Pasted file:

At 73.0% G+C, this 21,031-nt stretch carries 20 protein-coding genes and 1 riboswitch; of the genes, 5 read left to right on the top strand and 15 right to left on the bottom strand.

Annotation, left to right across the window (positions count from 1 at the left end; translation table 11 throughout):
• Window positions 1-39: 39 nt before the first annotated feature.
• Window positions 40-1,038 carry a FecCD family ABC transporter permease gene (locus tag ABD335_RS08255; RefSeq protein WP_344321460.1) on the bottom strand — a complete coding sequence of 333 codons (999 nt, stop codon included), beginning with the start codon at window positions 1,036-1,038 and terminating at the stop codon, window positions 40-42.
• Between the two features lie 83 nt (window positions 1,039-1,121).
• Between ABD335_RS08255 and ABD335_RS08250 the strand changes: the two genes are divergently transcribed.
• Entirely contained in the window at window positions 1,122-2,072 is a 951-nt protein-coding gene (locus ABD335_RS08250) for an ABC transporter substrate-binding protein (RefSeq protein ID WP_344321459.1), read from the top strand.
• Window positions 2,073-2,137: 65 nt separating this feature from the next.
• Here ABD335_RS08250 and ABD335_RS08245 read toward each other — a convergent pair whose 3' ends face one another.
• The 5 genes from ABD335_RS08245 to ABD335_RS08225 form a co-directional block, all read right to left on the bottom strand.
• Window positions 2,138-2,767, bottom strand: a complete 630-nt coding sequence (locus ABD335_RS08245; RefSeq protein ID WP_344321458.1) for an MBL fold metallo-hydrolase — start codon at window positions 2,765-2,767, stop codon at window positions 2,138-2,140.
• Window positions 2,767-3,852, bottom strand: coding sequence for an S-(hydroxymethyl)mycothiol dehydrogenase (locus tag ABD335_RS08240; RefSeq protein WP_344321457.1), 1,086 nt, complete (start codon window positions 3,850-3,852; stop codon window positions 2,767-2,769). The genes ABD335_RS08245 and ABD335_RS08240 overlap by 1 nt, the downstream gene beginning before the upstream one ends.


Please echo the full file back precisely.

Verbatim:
At 73.0% G+C, this 21,031-nt stretch carries 20 protein-coding genes and 1 riboswitch; of the genes, 5 read left to right on the top strand and 15 right to left on the bottom strand.

Annotation, left to right across the window (positions count from 1 at the left end; translation table 11 throughout):
• Window positions 1-39: 39 nt before the first annotated feature.
• Window positions 40-1,038 carry a FecCD family ABC transporter permease gene (locus tag ABD335_RS08255; RefSeq protein WP_344321460.1) on the bottom strand — a complete coding sequence of 333 codons (999 nt, stop codon included), beginning with the start codon at window positions 1,036-1,038 and terminating at the stop codon, window positions 40-42.
• Between the two features lie 83 nt (window positions 1,039-1,121).
• Between ABD335_RS08255 and ABD335_RS08250 the strand changes: the two genes are divergently transcribed.
• Entirely contained in the window at window positions 1,122-2,072 is a 951-nt protein-coding gene (locus ABD335_RS08250) for an ABC transporter substrate-binding protein (RefSeq protein ID WP_344321459.1), read from the top strand.
• Window positions 2,073-2,137: 65 nt separating this feature from the next.
• Here ABD335_RS08250 and ABD335_RS08245 read toward each other — a convergent pair whose 3' ends face one another.
• The 5 genes from ABD335_RS08245 to ABD335_RS08225 form a co-directional block, all read right to left on the bottom strand.
• Window positions 2,138-2,767, bottom strand: a complete 630-nt coding sequence (locus ABD335_RS08245; RefSeq protein ID WP_344321458.1) for an MBL fold metallo-hydrolase — start codon at window positions 2,765-2,767, stop codon at window positions 2,138-2,140.
• Window positions 2,767-3,852, bottom strand: coding sequence for an S-(hydroxymethyl)mycothiol dehydrogenase (locus tag ABD335_RS08240; RefSeq protein WP_344321457.1), 1,086 nt, complete (start codon window positions 3,850-3,852; stop codon window positions 2,767-2,769). The genes ABD335_RS08245 and ABD335_RS08240 overlap by 1 nt, the downstream gene beginning before the upstream one ends.